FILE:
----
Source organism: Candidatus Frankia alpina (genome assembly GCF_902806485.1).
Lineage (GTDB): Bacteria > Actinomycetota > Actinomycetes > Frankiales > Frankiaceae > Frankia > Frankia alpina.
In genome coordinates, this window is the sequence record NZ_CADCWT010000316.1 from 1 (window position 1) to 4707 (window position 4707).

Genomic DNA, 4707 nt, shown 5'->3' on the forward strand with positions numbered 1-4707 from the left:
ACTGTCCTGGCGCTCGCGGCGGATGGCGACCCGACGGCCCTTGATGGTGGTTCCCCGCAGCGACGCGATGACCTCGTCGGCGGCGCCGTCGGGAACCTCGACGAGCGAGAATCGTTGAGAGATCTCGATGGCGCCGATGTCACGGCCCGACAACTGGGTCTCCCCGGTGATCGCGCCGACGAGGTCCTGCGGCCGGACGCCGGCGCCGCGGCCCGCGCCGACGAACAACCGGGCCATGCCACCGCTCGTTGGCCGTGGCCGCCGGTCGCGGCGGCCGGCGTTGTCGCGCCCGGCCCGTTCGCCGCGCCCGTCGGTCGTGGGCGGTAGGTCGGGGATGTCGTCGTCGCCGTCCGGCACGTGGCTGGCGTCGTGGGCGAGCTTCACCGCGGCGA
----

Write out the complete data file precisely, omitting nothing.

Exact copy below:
Source organism: Candidatus Frankia alpina (genome assembly GCF_902806485.1).
Lineage (GTDB): Bacteria > Actinomycetota > Actinomycetes > Frankiales > Frankiaceae > Frankia > Frankia alpina.
In genome coordinates, this window is the sequence record NZ_CADCWT010000316.1 from 1 (window position 1) to 4707 (window position 4707).

Genomic DNA, 4707 nt, shown 5'->3' on the forward strand with positions numbered 1-4707 from the left:
ACTGTCCTGGCGCTCGCGGCGGATGGCGACCCGACGGCCCTTGATGGTGGTTCCCCGCAGCGACGCGATGACCTCGTCGGCGGCGCCGTCGGGAACCTCGACGAGCGAGAATCGTTGAGAGATCTCGATGGCGCCGATGTCACGGCCCGACAACTGGGTCTCCCCGGTGATCGCGCCGACGAGGTCCTGCGGCCGGACGCCGGCGCCGCGGCCCGCGCCGACGAACAACCGGGCCATGCCACCGCTCGTTGGCCGTGGCCGCCGGTCGCGGCGGCCGGCGTTGTCGCGCCCGGCCCGTTCGCCGCGCCCGTCGGTCGTGGGCGGTAGGTCGGGGATGTCGTCGTCGCCGTCCGGCACGTGGCTGGCGTCGTGGGCGAGCTTCACCGCGGCGA